We made our way down to the waterfront. The flat shale rocks littered the beach. Several more boats were tied to the shore and the metal dock had replaced the old wooden one. I showed Bill how we used to skip rocks off the shore and the fire circle. We could have headed up to Mohawk (Cayuga in my day). There we would have seen my brother’s name, with Phillip’s name signed next to it years later. We would have seen other new and interesting changes. But the important things didn’t change.
I sighed. “Well, I’m not going to make you hike out to Tusc this time.”

“Thank god,” he teased me.

“Do you get it now?” I asked him. “Why generation after generation feels that magic this place has? I mean it’s not just me who feels it. My siblings, my cousins, my kids, we all do.”
Reitkopp Kids at CSL circa 1970s (see link for photo)

That feeling was why I wanted my youngest, Shane, to go to CSL. He went for the first time last year on the same flight route as Phillip and Hillary, with his cousin Hudson (Jon’s son). When they landed, they met my cousin Liz (Reitkopp) Young and her husband, Darin. The next morning, three little boys, Shane, Hudson, and Liz’s son Zach, hopped on the yellow school bus bound for Camp Road. In their first camp experience, they learned the joy of bug juice, dining hall chants, cold nights around the campfire, and the warmth of CSL with special friends. Technology played a larger role in their experience, or, at least, it played a bigger role for parents. Now there are photos online, email options for mail. Even the songbook is now online.

Shane’s coming back to camp this year, as is his older sister, Hillary, who will be a counselor like her big brother Phillip. It’s different than being a camper. Harder work, less time to play. But her little brother will be there and they will get to share the experience together. Me? I can’t wait for Visitor’s Day. I will get to see my youngest son and my daughter, see the camp I love, and will even see many of my old camp friends because they, too, are sending their kids to camp. (In fact, many will be in Hillary’s bunk.)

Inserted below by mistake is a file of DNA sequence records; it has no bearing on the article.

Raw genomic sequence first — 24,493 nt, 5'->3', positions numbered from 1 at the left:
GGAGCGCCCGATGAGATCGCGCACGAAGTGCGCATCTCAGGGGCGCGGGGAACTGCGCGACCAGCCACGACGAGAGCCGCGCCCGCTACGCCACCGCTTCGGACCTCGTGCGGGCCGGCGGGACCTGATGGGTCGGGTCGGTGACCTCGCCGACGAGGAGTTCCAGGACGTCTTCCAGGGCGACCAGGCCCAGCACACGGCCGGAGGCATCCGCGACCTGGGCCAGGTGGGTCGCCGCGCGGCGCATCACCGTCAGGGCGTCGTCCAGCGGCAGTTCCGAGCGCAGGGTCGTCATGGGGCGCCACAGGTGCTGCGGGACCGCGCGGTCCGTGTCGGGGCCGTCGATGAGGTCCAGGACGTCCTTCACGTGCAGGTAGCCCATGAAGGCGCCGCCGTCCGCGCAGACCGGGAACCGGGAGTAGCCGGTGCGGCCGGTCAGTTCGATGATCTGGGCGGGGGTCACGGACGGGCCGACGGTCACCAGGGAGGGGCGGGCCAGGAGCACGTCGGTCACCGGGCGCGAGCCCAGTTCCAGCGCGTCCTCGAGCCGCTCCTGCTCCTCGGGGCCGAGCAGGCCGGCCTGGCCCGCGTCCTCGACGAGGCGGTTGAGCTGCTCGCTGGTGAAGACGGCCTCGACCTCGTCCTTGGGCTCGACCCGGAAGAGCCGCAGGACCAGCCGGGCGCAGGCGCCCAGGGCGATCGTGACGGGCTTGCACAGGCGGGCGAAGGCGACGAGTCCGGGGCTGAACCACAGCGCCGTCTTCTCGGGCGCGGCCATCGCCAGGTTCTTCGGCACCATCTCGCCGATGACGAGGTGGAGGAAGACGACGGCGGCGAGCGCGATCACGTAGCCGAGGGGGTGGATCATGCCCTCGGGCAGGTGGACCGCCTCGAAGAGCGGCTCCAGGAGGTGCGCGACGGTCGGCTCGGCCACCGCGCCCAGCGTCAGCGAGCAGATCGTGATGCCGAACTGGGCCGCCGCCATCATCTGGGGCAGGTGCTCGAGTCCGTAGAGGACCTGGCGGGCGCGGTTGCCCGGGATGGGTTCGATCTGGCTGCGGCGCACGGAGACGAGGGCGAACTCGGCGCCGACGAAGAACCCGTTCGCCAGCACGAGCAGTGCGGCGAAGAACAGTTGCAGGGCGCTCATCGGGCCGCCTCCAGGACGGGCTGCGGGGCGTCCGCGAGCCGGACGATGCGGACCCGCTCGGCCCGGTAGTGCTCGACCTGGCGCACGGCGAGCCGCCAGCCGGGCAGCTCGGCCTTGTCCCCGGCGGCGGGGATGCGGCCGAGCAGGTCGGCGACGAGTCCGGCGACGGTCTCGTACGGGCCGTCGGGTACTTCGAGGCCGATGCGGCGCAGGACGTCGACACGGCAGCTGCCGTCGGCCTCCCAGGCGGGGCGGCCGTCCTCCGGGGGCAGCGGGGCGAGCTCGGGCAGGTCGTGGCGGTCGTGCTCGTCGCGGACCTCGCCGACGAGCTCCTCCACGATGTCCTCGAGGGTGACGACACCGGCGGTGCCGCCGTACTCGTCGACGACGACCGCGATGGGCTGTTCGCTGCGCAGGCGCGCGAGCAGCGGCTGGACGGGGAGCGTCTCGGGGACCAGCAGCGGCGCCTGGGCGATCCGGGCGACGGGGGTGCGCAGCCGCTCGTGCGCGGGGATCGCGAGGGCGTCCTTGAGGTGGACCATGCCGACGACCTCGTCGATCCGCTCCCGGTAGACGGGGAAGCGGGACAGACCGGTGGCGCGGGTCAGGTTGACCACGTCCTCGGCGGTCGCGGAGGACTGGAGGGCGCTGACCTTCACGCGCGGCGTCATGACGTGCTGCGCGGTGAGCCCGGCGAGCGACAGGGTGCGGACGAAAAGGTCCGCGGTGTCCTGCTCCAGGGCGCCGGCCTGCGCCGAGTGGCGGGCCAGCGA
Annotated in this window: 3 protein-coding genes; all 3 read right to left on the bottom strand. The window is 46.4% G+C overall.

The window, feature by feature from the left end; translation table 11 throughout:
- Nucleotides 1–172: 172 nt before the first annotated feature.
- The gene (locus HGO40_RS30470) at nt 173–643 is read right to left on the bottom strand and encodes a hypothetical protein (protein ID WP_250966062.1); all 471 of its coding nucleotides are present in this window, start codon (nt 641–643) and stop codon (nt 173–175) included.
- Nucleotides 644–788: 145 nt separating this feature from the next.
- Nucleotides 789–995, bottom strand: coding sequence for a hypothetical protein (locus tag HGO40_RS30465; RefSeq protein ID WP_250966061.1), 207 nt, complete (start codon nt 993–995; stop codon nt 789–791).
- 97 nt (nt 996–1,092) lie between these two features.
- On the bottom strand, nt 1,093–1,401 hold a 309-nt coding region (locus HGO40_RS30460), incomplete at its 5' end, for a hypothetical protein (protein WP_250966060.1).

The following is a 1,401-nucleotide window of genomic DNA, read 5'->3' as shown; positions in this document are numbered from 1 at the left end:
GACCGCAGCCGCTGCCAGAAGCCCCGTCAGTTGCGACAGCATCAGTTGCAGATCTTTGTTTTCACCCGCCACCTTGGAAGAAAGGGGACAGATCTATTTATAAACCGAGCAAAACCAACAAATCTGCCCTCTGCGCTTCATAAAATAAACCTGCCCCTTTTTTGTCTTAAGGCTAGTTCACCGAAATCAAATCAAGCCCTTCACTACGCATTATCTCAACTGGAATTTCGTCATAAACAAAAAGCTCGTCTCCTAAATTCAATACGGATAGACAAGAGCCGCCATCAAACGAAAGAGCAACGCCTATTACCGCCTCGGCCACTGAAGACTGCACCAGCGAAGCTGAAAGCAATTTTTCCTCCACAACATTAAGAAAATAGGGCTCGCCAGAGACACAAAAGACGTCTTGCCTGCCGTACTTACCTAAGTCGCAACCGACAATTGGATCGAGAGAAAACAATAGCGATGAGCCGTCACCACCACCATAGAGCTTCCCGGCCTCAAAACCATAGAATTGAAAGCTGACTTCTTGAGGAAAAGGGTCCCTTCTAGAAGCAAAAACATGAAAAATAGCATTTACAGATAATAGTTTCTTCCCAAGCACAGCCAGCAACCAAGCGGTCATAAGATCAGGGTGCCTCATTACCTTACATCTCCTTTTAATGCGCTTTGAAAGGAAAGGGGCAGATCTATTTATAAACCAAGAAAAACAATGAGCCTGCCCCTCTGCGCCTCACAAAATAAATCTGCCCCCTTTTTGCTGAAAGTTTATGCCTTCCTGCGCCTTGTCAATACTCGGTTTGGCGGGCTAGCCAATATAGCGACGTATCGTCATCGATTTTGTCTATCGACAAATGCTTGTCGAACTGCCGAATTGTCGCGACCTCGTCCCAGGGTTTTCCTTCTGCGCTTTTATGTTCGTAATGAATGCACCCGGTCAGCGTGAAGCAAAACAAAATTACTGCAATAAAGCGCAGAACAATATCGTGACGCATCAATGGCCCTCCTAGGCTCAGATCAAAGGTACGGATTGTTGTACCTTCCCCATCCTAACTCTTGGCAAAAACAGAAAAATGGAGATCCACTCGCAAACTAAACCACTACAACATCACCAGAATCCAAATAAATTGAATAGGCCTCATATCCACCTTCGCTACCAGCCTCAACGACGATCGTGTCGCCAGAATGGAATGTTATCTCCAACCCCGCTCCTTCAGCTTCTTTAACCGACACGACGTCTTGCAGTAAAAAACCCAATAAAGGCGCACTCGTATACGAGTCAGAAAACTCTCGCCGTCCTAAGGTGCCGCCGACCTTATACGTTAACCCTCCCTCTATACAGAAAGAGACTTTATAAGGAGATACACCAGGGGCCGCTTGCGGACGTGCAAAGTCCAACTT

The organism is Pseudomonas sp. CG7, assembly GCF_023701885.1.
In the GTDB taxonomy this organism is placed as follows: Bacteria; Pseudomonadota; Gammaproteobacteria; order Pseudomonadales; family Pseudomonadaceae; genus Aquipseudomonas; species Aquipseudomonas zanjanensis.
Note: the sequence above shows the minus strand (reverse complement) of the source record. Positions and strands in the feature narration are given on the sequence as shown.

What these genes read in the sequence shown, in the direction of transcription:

On that visit that Bill and I made last year, I kept trying to explain what made CSL special. Despite my best efforts, I don’t think he understood because at its core, CSL isn’t something that can be understood, only felt. For those who’ve gone there, it stops being a spot on the map, filled with peeling paint and poison ivy. Instead, it occupies a corner of your being, where you had your first kiss, made terrible pottery projects, met friends from far away, and connected with relatives you never knew you had. My greatest hope is that my children’s children, their children, and every generation afterwards, can experience the same loving, caring, warm environment that meant so much to me and my family.


Marilyn Reitkopp Sanow (1940-KG) (at CSL met and married Robert Sanow-Athletic Director)
Howard Reitkopp (camper-1952)
Hyla Reitkopp (1964)
David Sanow, Susan Sanow Kaplan (camper & staff) (1970s)
Ron Spingarn (1970s)
Melissa(camper & CIT), Jon, Caryn(camper & staff) Reitkopp (1970s-1980s)
Elizabeth (Young-camper&staff), Caroline (Landgraff-camper & staff), & Sarah Reitkopp, (19 70s-80s)
Phillip (camper & staff) & Hillary (camper & staff) Goldman (2000-2010s)
Shane Schwartz, Hudson Reitkopp, Zach & Vivi Young (2012-onward)
Alex Kaplan (camper 2006-2012, CSL in Israel 2013)

Melissa Reitkopp (edited by Bill Bridges, title by Hillary Goldman)